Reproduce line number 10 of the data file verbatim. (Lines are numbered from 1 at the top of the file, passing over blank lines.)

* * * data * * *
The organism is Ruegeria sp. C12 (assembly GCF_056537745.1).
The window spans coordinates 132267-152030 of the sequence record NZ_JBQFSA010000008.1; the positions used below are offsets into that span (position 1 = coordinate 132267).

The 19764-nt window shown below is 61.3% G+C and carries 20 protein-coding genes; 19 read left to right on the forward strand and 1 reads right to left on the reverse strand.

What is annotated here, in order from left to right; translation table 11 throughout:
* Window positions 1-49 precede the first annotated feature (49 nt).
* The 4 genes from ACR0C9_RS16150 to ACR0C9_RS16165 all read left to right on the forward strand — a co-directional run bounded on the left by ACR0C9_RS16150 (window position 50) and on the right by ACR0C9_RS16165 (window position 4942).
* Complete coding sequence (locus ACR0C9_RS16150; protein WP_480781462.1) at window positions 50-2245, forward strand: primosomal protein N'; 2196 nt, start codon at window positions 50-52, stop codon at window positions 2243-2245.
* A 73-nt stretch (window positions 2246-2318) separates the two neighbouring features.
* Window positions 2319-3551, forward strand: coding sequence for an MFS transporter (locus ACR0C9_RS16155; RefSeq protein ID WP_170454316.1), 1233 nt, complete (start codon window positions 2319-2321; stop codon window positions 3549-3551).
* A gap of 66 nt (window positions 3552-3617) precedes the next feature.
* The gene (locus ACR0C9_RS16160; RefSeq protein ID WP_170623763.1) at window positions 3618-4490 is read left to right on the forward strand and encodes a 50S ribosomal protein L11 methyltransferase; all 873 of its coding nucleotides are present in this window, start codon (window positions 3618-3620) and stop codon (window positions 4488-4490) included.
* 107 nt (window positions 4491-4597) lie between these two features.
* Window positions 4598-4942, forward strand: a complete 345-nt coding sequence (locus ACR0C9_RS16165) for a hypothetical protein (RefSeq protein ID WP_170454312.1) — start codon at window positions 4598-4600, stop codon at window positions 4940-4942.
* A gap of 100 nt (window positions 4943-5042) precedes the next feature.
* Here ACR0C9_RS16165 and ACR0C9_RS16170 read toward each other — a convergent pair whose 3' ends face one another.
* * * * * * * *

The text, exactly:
* A gap of 66 nt (window positions 3552-3617) precedes the next feature.